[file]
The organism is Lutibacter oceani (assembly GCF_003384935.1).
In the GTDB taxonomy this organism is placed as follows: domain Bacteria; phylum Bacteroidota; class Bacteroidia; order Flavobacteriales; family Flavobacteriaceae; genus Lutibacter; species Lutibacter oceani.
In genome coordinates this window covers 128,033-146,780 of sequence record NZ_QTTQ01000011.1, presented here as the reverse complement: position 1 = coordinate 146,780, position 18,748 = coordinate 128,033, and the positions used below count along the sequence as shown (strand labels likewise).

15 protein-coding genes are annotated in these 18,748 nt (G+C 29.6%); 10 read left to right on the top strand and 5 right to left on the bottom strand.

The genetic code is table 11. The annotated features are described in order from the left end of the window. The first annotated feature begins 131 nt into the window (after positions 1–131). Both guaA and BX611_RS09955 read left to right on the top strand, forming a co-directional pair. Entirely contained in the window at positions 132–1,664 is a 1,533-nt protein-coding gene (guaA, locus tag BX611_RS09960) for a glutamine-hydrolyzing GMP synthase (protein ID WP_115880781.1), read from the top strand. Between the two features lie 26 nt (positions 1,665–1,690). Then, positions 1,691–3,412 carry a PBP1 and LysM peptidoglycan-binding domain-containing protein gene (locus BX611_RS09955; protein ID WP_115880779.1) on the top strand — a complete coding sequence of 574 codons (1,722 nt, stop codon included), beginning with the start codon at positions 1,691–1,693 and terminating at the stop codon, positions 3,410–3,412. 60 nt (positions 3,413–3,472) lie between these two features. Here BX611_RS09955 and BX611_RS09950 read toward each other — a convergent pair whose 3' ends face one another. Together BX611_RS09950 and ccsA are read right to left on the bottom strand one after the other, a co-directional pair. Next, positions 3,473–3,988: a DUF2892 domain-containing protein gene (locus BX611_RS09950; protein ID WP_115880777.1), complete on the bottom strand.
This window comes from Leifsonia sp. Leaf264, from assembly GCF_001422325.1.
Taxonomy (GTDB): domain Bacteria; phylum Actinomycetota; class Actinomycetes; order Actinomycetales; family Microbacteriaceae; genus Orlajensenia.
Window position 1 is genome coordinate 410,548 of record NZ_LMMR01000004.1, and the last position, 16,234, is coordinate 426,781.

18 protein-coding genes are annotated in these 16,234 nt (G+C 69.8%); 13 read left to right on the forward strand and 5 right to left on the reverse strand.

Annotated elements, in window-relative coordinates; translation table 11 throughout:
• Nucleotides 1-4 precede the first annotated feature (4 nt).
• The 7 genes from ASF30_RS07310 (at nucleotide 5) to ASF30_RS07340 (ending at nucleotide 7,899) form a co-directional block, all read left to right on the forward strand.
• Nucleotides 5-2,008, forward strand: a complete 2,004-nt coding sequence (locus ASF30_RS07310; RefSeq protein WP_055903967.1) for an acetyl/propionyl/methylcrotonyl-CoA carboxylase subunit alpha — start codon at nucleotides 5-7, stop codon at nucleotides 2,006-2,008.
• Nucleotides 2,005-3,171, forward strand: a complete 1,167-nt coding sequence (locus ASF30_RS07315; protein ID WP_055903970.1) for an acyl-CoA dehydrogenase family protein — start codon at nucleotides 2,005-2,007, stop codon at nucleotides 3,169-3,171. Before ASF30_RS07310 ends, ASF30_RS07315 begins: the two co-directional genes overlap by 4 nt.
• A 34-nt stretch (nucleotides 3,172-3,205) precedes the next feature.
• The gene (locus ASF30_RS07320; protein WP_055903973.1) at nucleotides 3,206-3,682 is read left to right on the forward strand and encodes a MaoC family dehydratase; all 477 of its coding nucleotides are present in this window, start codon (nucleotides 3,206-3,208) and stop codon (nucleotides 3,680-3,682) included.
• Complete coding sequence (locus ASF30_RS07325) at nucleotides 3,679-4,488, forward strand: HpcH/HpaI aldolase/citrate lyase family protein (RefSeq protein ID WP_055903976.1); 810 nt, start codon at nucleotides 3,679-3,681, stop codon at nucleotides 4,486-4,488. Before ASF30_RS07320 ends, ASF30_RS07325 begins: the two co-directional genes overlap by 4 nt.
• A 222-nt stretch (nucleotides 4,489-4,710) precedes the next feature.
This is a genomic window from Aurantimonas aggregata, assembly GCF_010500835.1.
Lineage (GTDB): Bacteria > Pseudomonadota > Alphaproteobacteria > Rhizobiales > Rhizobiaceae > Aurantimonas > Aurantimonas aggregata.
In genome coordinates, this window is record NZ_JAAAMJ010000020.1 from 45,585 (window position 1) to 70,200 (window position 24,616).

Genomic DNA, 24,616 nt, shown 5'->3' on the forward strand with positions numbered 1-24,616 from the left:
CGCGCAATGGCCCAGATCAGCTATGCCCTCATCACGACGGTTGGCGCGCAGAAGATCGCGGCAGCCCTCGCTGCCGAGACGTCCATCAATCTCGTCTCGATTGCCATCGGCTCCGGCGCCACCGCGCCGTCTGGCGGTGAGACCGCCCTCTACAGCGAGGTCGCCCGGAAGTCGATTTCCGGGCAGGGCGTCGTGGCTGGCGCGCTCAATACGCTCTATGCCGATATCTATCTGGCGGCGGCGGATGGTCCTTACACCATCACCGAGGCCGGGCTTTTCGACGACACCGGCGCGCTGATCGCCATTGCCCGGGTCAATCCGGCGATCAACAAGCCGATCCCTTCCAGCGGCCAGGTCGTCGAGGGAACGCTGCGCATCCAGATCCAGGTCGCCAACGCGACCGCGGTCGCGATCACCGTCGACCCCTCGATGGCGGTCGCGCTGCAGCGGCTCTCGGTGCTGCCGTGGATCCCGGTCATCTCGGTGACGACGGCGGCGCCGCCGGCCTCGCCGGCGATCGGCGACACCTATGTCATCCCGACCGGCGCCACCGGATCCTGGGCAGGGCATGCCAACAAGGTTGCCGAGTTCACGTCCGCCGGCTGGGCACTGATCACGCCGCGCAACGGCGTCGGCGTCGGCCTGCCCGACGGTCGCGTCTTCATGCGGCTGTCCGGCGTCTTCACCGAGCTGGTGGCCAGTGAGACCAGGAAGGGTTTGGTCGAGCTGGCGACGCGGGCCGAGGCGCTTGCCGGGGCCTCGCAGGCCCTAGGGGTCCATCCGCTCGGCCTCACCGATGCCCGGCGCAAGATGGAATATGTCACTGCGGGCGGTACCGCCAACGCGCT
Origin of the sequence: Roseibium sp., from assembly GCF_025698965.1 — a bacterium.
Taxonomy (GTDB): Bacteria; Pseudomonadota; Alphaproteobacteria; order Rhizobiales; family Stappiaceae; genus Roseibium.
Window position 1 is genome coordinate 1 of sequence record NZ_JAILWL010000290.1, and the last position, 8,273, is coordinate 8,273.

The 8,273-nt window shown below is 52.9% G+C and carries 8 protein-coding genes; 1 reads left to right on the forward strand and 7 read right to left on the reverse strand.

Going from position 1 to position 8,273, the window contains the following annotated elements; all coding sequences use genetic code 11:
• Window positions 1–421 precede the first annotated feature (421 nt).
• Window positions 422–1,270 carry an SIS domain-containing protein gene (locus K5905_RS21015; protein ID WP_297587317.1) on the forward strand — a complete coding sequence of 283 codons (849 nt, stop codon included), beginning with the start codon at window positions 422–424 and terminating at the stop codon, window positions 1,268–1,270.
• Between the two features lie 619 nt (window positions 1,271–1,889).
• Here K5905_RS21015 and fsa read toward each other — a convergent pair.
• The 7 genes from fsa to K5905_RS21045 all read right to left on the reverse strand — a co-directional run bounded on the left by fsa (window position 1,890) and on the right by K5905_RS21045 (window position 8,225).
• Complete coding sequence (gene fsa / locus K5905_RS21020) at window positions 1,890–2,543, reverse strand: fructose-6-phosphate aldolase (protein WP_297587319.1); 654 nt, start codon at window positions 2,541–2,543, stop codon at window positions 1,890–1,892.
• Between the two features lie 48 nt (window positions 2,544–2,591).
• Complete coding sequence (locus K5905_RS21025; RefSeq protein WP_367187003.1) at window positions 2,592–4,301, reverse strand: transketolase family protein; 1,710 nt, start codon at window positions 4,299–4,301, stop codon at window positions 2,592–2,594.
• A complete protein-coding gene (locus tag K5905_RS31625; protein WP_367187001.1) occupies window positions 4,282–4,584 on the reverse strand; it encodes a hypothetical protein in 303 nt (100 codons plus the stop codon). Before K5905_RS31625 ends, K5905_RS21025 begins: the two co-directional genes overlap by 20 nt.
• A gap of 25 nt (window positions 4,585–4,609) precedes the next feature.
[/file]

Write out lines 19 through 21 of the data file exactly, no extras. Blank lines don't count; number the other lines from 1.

This is a genomic window from Aurantimonas aggregata, assembly GCF_010500835.1.
Lineage (GTDB): Bacteria > Pseudomonadota > Alphaproteobacteria > Rhizobiales > Rhizobiaceae > Aurantimonas > Aurantimonas aggregata.
In genome coordinates, this window is record NZ_JAAAMJ010000020.1 from 45,585 (window position 1) to 70,200 (window position 24,616).